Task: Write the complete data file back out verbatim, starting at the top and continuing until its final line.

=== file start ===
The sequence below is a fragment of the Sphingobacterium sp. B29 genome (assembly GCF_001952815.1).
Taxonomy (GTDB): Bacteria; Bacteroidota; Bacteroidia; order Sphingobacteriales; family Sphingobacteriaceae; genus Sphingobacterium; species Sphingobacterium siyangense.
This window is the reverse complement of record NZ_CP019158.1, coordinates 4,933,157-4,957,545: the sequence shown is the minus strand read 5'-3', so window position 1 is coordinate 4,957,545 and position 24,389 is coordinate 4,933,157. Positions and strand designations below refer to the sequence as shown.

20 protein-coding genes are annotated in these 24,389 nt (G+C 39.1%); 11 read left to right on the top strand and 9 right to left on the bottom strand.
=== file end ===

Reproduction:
The sequence below is a fragment of the Sphingobacterium sp. B29 genome (assembly GCF_001952815.1).
Taxonomy (GTDB): Bacteria; Bacteroidota; Bacteroidia; order Sphingobacteriales; family Sphingobacteriaceae; genus Sphingobacterium; species Sphingobacterium siyangense.
This window is the reverse complement of record NZ_CP019158.1, coordinates 4,933,157-4,957,545: the sequence shown is the minus strand read 5'-3', so window position 1 is coordinate 4,957,545 and position 24,389 is coordinate 4,933,157. Positions and strand designations below refer to the sequence as shown.

20 protein-coding genes are annotated in these 24,389 nt (G+C 39.1%); 11 read left to right on the top strand and 9 right to left on the bottom strand.